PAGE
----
I just heard that civil rights champion Reverend Joseph Lowery died yesterday at age 98.
We can celebrate this great man for many reasons. I celebrate him for the words he spoke from the United States Capitol in benediction of the Inauguration of this century’s greatest President, Barack Obama. His soulful prayer in subfreezing sunshine made me, an avowed atheist, say Amen! at the wheel of my own icy Jeep as I drove to town from the lake. Pastor Lowery’s prayer was that good—the best prayer I’ve ever heard, a model of, if you’ve got to pray in public, what a public prayer should say and do.
Reread the full transcript in my 2009 blog post. Rewatch that great prayer below, and think about the words that ring true, now and forever, for any nation striving to fulfill its duty to goodness in times of great trouble:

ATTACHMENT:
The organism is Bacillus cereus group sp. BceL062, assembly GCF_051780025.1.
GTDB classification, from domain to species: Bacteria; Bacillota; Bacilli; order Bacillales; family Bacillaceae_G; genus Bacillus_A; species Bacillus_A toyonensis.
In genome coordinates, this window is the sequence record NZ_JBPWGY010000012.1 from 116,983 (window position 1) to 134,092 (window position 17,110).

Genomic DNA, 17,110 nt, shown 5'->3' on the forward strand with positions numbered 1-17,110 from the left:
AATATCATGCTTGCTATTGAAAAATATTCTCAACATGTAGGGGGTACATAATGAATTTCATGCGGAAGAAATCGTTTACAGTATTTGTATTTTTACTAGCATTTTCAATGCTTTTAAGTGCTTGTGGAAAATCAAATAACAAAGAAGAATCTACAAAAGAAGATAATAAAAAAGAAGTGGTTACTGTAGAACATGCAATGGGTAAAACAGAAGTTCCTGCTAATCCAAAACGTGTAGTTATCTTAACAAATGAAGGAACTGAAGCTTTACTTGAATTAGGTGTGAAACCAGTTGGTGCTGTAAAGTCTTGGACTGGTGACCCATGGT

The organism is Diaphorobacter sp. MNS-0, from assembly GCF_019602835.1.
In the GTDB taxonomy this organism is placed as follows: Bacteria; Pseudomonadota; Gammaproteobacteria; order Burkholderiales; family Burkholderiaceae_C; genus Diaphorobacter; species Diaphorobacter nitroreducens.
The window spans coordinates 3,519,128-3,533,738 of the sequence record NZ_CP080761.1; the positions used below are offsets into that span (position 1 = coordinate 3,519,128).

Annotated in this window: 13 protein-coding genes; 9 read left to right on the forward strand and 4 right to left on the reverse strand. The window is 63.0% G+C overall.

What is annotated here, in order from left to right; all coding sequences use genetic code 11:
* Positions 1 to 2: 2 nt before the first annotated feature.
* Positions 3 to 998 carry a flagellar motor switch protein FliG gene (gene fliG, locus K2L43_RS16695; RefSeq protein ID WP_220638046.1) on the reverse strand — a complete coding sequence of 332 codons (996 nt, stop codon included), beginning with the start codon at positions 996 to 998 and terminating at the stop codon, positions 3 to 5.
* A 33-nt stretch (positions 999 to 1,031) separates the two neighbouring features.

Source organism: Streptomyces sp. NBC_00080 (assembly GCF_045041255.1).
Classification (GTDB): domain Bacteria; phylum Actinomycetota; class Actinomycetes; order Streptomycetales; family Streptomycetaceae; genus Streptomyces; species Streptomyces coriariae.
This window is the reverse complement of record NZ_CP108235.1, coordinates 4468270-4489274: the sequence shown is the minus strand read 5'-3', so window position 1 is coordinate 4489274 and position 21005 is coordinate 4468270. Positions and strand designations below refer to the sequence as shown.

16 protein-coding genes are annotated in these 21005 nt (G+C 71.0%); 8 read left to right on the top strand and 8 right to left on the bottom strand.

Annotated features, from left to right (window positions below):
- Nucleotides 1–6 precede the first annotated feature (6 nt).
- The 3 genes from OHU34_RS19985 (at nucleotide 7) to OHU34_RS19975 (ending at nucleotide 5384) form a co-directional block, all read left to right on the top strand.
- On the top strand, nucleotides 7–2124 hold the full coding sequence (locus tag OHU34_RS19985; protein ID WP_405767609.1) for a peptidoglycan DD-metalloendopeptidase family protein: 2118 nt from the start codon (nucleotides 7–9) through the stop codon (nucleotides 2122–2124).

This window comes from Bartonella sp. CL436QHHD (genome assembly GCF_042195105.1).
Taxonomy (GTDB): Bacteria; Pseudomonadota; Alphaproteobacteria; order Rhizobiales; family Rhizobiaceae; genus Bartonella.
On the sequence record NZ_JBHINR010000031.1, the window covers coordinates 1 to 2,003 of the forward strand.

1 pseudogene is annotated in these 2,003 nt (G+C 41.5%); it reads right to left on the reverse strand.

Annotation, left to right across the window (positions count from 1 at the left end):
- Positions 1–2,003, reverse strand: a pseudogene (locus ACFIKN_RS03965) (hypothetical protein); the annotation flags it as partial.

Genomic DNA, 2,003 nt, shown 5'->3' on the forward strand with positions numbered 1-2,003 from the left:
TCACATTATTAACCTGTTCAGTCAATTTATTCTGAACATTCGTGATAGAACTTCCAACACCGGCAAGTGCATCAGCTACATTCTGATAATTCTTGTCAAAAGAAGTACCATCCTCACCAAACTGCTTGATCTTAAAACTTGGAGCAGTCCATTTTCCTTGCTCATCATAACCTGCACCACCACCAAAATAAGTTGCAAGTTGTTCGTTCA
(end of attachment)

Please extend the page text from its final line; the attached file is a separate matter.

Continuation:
…For we know that, Lord, you’re able and you’re willing to work through faithful leadership to restore stability, mend our brokenness, heal our wounds and deliver us from the exploitation of the poor or the least of these and from favoritism toward the rich, the elite of these.
…We go now to walk together, children, pledging that we won’t get weary in the difficult days ahead. We know you will not leave us alone, with your hands of power and your heart of love.
Help us then, now, Lord, to work for that day when nation shall not lift up sword against nation, when tanks will be beaten into tractors, when every man and every woman shall sit under his or her own vine and fig tree, and none shall be afraid; when justice will roll down like waters and righteousness as a mighty stream [Rev. Joseph Lowery, Inaugural benediction, Washington, DC, 2009.01.20].
Do justice. Love mercy. Amen.